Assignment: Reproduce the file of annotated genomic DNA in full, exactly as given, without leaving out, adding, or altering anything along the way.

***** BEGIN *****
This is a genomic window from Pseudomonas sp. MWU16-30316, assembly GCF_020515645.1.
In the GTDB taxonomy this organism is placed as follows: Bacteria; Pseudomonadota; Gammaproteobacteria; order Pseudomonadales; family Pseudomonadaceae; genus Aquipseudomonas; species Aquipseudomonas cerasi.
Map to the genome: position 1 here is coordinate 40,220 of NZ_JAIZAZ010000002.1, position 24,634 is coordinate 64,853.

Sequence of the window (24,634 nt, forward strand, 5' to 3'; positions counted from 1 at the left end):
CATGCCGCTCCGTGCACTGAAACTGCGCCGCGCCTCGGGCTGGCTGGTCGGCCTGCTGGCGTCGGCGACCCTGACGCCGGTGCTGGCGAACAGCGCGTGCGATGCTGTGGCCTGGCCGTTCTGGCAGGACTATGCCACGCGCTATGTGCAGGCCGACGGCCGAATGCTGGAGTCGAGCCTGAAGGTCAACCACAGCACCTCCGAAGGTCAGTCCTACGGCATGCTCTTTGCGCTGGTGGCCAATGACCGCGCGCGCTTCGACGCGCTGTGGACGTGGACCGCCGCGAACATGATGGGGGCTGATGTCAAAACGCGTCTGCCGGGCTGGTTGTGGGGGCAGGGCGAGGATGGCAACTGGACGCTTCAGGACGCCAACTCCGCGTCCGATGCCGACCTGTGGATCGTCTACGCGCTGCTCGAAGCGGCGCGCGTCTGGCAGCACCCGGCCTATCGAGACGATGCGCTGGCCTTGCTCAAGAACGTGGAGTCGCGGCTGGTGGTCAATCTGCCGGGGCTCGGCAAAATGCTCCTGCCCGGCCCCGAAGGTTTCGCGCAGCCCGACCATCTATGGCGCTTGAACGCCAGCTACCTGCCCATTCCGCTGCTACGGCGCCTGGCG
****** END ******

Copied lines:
This is a genomic window from Pseudomonas sp. MWU16-30316, assembly GCF_020515645.1.
In the GTDB taxonomy this organism is placed as follows: Bacteria; Pseudomonadota; Gammaproteobacteria; order Pseudomonadales; family Pseudomonadaceae; genus Aquipseudomonas; species Aquipseudomonas cerasi.
Map to the genome: position 1 here is coordinate 40,220 of NZ_JAIZAZ010000002.1, position 24,634 is coordinate 64,853.

Sequence of the window (24,634 nt, forward strand, 5' to 3'; positions counted from 1 at the left end):
CATGCCGCTCCGTGCACTGAAACTGCGCCGCGCCTCGGGCTGGCTGGTCGGCCTGCTGGCGTCGGCGACCCTGACGCCGGTGCTGGCGAACAGCGCGTGCGATGCTGTGGCCTGGCCGTTCTGGCAGGACTATGCCACGCGCTATGTGCAGGCCGACGGCCGAATGCTGGAGTCGAGCCTGAAGGTCAACCACAGCACCTCCGAAGGTCAGTCCTACGGCATGCTCTTTGCGCTGGTGGCCAATGACCGCGCGCGCTTCGACGCGCTGTGGACGTGGACCGCCGCGAACATGATGGGGGCTGATGTCAAAACGCGTCTGCCGGGCTGGTTGTGGGGGCAGGGCGAGGATGGCAACTGGACGCTTCAGGACGCCAACTCCGCGTCCGATGCCGACCTGTGGATCGTCTACGCGCTGCTCGAAGCGGCGCGCGTCTGGCAGCACCCGGCCTATCGAGACGATGCGCTGGCCTTGCTCAAGAACGTGGAGTCGCGGCTGGTGGTCAATCTGCCGGGGCTCGGCAAAATGCTCCTGCCCGGCCCCGAAGGTTTCGCGCAGCCCGACCATCTATGGCGCTTGAACGCCAGCTACCTGCCCATTCCGCTGCTACGGCGCCTGGCG